University of Wisconsin-Milwaukee alumni Emily McClellan is taking a training stop in Minneapolis this summer before headed out to Southern California to dive head-first into her post-graduate career.
McClellan says that she’ll spend the summer training under Kelly Kremer as part of a growing post-graduate group at the University of Minnesota this summer, and that her long-term goal is to join Dave Salo’s renowned breaststroke program at USC after Nationals.
McClellan was the runner-up at the 2014 NCAA Championships in the 100 yard breaststroke, swimming a 57.76. That put her half-a-second behind Breeja Larson, who swam the fastest 100 yard breaststroke in history, and incidentally also made McClellan the second-fastest 100 yard breaststroker at the NCAA level and third-fastest at any level in history (Alia Atkinson was faster as well, but only as a post-grad.)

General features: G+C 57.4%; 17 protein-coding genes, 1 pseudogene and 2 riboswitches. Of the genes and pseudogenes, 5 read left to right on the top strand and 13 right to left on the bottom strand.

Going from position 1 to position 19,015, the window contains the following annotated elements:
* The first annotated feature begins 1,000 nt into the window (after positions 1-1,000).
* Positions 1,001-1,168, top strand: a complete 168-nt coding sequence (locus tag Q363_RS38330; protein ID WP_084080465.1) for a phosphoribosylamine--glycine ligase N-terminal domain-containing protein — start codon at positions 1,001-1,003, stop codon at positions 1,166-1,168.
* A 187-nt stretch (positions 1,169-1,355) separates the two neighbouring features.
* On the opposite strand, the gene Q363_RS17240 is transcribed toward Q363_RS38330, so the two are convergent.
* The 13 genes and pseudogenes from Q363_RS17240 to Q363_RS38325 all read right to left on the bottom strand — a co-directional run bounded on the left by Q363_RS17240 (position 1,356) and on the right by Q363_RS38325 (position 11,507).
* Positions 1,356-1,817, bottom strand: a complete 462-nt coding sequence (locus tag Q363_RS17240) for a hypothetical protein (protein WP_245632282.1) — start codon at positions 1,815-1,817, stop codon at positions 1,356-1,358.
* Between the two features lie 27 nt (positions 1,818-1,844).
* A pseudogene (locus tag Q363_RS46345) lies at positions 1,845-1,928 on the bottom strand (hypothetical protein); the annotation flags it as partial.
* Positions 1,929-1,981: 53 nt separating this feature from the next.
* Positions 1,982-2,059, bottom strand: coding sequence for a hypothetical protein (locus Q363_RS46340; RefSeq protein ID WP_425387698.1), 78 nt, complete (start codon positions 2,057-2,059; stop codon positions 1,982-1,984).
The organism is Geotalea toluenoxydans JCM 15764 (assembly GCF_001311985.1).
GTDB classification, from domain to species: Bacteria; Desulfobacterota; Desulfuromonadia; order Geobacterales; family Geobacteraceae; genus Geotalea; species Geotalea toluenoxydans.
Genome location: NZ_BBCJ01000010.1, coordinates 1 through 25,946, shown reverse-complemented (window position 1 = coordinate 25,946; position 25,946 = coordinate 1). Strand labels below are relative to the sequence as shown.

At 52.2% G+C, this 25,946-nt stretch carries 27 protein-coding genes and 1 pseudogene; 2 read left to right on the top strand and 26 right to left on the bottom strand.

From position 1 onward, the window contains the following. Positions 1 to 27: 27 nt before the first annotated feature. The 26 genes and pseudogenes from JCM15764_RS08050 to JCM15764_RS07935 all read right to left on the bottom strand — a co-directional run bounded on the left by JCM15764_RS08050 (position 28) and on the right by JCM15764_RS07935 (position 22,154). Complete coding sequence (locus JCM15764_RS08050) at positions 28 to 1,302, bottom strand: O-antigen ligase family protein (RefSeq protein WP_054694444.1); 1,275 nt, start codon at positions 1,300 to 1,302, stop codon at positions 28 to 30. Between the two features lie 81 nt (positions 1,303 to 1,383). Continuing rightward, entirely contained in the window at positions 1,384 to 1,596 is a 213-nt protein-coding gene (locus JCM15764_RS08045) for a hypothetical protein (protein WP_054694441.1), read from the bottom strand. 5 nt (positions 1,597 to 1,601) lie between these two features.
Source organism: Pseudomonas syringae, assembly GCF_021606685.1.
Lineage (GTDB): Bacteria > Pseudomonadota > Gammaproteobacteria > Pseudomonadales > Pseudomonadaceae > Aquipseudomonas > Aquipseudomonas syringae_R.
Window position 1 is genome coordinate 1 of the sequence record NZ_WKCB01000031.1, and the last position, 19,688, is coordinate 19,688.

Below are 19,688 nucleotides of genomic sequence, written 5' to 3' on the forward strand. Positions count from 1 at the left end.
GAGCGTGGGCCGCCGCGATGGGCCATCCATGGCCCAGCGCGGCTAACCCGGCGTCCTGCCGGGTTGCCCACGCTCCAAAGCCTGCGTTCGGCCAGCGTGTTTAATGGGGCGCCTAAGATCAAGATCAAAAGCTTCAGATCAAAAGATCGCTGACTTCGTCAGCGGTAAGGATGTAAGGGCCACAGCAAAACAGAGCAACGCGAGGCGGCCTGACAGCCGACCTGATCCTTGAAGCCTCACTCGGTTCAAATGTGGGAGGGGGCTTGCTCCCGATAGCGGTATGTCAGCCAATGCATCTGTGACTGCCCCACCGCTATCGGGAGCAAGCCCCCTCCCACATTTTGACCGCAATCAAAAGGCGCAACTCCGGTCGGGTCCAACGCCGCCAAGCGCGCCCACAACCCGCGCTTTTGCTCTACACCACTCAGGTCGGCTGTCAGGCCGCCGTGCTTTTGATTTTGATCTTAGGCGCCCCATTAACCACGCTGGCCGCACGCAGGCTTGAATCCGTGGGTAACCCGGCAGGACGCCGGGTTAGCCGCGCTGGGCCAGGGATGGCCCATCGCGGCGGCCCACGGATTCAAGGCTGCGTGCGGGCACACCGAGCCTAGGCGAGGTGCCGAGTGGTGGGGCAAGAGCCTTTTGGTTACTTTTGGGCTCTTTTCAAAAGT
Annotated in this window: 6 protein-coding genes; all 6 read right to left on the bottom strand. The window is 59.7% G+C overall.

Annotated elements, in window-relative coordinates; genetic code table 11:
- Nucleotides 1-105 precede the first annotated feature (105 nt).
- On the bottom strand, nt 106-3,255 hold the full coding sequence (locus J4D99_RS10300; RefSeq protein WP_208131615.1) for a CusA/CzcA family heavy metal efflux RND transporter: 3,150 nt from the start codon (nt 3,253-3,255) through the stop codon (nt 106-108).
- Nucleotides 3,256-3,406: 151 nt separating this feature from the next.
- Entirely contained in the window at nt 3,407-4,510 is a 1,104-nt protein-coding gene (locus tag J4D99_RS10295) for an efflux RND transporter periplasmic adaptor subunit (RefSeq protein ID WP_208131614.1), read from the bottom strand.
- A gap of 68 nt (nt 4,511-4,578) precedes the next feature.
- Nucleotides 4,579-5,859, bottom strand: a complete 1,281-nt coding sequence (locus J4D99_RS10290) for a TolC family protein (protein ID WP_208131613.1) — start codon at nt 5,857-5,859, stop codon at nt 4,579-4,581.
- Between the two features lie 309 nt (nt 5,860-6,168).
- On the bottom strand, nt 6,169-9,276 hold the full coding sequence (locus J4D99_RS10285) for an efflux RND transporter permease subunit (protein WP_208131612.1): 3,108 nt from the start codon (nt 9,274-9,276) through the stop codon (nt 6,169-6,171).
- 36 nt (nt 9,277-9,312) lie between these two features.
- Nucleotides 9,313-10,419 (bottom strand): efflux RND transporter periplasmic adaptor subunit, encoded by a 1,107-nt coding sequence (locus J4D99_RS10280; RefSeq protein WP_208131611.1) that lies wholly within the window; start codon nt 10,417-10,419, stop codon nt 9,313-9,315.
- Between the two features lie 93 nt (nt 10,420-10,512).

Now she joins a training group that includes some very good breaststrokes. Among them are 2011 NCAA 200 breaststroke champion Haley Spencer, Phillippines National Teamer Josh Hall, and former Minnesota All-American Jared Anderson.
McClellan has raced two meets since the NCAA season ended, both in long course. At the Charlotte Grand Prix in mid-May, she was a 1:08.77 in the 100 breaststroke and a 2:29.12 in the 200 breaststroke; and then at a local club prelims/finals meet last week she swam a 1:11.6 in the 100 breaststroke and a 2:26.2 in the 200 IM. That 1:08.7 in Charlotte is the fastest in-season time of her career.
Despite her success, McClellan has been overlooked at times because she swam at Wisconsin-Milwaukee. Her improvements in college, however, came in a hurry: she was a good, but very raw, 1:02.4 breaststroker coming out of high school. Her first records of long course swimming, according to the USA Swimming database, wasn’t until she was 17: before her senior year of high school.
Now she’s got a serious chance, albeit a not-much-talked-about chance, of qualifying for the 2014 U.S. Pan Pacs team, and could be called even so much as a favorite to qualify for the U.S. National Team in the 100 breaststroke.